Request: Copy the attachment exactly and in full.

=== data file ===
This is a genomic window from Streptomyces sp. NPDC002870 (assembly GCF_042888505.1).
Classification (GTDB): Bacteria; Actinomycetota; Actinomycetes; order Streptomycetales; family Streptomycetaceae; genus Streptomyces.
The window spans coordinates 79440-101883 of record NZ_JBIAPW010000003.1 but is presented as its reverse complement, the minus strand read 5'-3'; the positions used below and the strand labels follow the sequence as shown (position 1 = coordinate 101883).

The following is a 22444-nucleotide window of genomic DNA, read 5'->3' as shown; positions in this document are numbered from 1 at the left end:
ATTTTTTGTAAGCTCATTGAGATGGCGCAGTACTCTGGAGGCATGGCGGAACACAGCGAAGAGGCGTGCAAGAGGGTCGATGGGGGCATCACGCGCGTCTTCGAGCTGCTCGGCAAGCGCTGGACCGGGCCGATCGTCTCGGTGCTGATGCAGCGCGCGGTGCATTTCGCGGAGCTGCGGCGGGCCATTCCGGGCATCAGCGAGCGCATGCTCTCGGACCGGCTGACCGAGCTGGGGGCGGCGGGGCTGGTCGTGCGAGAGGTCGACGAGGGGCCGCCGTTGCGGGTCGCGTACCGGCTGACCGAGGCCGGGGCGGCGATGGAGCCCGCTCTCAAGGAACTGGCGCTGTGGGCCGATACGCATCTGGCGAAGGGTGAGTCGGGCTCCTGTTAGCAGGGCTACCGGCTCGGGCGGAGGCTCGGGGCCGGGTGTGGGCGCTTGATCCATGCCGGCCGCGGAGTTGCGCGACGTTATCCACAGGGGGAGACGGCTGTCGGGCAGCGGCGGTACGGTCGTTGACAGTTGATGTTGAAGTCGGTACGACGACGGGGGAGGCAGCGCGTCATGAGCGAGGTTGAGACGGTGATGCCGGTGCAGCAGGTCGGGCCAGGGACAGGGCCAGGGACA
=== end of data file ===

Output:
This is a genomic window from Streptomyces sp. NPDC002870 (assembly GCF_042888505.1).
Classification (GTDB): Bacteria; Actinomycetota; Actinomycetes; order Streptomycetales; family Streptomycetaceae; genus Streptomyces.
The window spans coordinates 79440-101883 of record NZ_JBIAPW010000003.1 but is presented as its reverse complement, the minus strand read 5'-3'; the positions used below and the strand labels follow the sequence as shown (position 1 = coordinate 101883).

The following is a 22444-nucleotide window of genomic DNA, read 5'->3' as shown; positions in this document are numbered from 1 at the left end:
ATTTTTTGTAAGCTCATTGAGATGGCGCAGTACTCTGGAGGCATGGCGGAACACAGCGAAGAGGCGTGCAAGAGGGTCGATGGGGGCATCACGCGCGTCTTCGAGCTGCTCGGCAAGCGCTGGACCGGGCCGATCGTCTCGGTGCTGATGCAGCGCGCGGTGCATTTCGCGGAGCTGCGGCGGGCCATTCCGGGCATCAGCGAGCGCATGCTCTCGGACCGGCTGACCGAGCTGGGGGCGGCGGGGCTGGTCGTGCGAGAGGTCGACGAGGGGCCGCCGTTGCGGGTCGCGTACCGGCTGACCGAGGCCGGGGCGGCGATGGAGCCCGCTCTCAAGGAACTGGCGCTGTGGGCCGATACGCATCTGGCGAAGGGTGAGTCGGGCTCCTGTTAGCAGGGCTACCGGCTCGGGCGGAGGCTCGGGGCCGGGTGTGGGCGCTTGATCCATGCCGGCCGCGGAGTTGCGCGACGTTATCCACAGGGGGAGACGGCTGTCGGGCAGCGGCGGTACGGTCGTTGACAGTTGATGTTGAAGTCGGTACGACGACGGGGGAGGCAGCGCGTCATGAGCGAGGTTGAGACGGTGATGCCGGTGCAGCAGGTCGGGCCAGGGACAGGGCCAGGGACA